Lord of the Flies by William Golding: A review

Eighth book reviewed as part of the 130 Challenge.

How do I begin? Let me just start by saying that this book is an like absolutely beautiful picture that takes you in and makes you gaze at it for a long time with a certain affinity that slowly turns to an uncomfortable unease, eventually leaving you perturbed and disturbed when you realize that it conceals within it, a deep sorrow.

Lord of the Flies CoverA group of school boys are marooned on a island due to a plane crash and are left to themselves. Without any adults to watch over them and to guide them, they let their instincts to take over.

And as it usually is said to be, instinct is a very good thing. It lets them abandon all concerns and just do what they feel like. It sets them free of guilt and worry, because what they’re doing is just ‘instinctive’. This instinctive behavior is fueled by the rebellious nature of the kids who, unsurprisingly, want to be kids and not adults. Despite the wise words of Piggy and the gentle, yet firm leadership of Ralph urging them towards reason, they choose to drift to the other side; led by the daring and anathematic Jack. What happens in this chaotic anti-thesis of civilization, forms the bulk of the story.

The story is symbolism at its best, with the beginning being the blowing of the conch to signal order and the tipping point being the shattering of Piggy’s glasses, a brilliant symbol for the disintegration of brittle society. Throughout the story, the boys are searching for a beast on the island, the ‘Lord of the Flies’ aka Beezlebub, a mistranslated and mistransliterated epithet for the Devil; only to find it in the most unlikely of places. This is again beautifully symbolic of the human approach to life; of how we are always looking in the wrong places.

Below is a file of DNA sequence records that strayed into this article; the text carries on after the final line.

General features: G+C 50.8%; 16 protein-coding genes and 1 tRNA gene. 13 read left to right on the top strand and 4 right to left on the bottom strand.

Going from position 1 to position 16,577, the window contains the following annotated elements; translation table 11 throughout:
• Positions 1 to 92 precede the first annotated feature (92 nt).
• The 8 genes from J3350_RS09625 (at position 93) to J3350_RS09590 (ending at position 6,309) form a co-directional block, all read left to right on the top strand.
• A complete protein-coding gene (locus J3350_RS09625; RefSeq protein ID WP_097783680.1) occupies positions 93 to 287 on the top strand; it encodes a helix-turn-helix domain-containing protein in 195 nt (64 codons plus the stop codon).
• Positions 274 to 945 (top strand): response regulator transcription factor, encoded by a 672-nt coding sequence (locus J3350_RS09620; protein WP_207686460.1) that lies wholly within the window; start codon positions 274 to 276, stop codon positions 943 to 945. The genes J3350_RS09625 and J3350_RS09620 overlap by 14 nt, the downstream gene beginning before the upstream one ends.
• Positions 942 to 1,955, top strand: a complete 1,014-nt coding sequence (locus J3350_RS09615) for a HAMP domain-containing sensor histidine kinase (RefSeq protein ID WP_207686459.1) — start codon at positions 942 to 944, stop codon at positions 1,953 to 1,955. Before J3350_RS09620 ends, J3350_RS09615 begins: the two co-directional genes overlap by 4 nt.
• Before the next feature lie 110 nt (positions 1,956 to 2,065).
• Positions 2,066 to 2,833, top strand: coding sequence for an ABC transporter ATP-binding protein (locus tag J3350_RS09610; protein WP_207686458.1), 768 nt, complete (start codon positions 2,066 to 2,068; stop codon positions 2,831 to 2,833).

The story ends on a somewhat optimistic note, but sadly we as a civilization might not have such an ending. Nevertheless, William Golding has painted the most beautiful picture with words and the picture is more than just that. It is more than the superficial veneer of a story, it a revelation. This is  what he says about the theme of the story –

The theme is an attempt to trace the defects of society back to the defects of human nature. The moral is that the shape of a society must depend on the ethical nature of the individual and not on any political system however apparently logical or respectable. – William Golding on Lord of the Flies

He does more than that. He achieves brilliance with a simple tale about kids and not one of the exquisite commentaries of his look out of place – see for yourself in the excerpts. Everything is just what it should be and everything has its own pace. The story is fantastic, the characters are real and the setting is fabulous. There’s nothing quite like a dystopian castaway story. So, do read it!

Rating – 8/10 (Brilliant)

P.S. Try to get the book with E.L. Epstein’s brilliant afterword. You can also read it here if you don’t find it anywhere else. But please don’t read it before you read the book.

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